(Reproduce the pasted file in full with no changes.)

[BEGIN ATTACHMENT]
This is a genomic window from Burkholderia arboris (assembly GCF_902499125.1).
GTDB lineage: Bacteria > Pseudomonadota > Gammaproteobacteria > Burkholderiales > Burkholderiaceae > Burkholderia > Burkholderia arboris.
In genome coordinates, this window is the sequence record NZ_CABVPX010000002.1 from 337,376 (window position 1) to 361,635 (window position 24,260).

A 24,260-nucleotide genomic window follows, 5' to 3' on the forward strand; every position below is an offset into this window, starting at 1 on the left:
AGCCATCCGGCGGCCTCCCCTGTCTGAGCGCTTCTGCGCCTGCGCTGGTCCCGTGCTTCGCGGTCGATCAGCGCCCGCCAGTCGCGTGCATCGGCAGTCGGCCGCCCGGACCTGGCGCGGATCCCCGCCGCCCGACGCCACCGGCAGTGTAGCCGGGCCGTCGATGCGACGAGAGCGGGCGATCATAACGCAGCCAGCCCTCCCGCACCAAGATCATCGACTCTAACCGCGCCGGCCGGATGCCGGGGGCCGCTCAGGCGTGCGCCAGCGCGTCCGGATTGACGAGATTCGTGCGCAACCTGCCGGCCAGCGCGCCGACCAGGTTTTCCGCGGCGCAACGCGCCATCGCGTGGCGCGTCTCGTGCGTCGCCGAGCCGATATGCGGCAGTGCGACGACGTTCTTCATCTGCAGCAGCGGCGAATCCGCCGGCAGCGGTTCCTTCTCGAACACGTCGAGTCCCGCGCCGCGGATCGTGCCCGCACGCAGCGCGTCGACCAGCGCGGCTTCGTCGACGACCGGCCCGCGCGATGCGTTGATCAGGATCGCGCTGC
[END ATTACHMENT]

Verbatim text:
This is a genomic window from Burkholderia arboris (assembly GCF_902499125.1).
GTDB lineage: Bacteria > Pseudomonadota > Gammaproteobacteria > Burkholderiales > Burkholderiaceae > Burkholderia > Burkholderia arboris.
In genome coordinates, this window is the sequence record NZ_CABVPX010000002.1 from 337,376 (window position 1) to 361,635 (window position 24,260).

A 24,260-nucleotide genomic window follows, 5' to 3' on the forward strand; every position below is an offset into this window, starting at 1 on the left:
AGCCATCCGGCGGCCTCCCCTGTCTGAGCGCTTCTGCGCCTGCGCTGGTCCCGTGCTTCGCGGTCGATCAGCGCCCGCCAGTCGCGTGCATCGGCAGTCGGCCGCCCGGACCTGGCGCGGATCCCCGCCGCCCGACGCCACCGGCAGTGTAGCCGGGCCGTCGATGCGACGAGAGCGGGCGATCATAACGCAGCCAGCCCTCCCGCACCAAGATCATCGACTCTAACCGCGCCGGCCGGATGCCGGGGGCCGCTCAGGCGTGCGCCAGCGCGTCCGGATTGACGAGATTCGTGCGCAACCTGCCGGCCAGCGCGCCGACCAGGTTTTCCGCGGCGCAACGCGCCATCGCGTGGCGCGTCTCGTGCGTCGCCGAGCCGATATGCGGCAGTGCGACGACGTTCTTCATCTGCAGCAGCGGCGAATCCGCCGGCAGCGGTTCCTTCTCGAACACGTCGAGTCCCGCGCCGCGGATCGTGCCCGCACGCAGCGCGTCGACCAGCGCGGCTTCGTCGACGACCGGCCCGCGCGATGCGTTGATCAGGATCGCGCTGC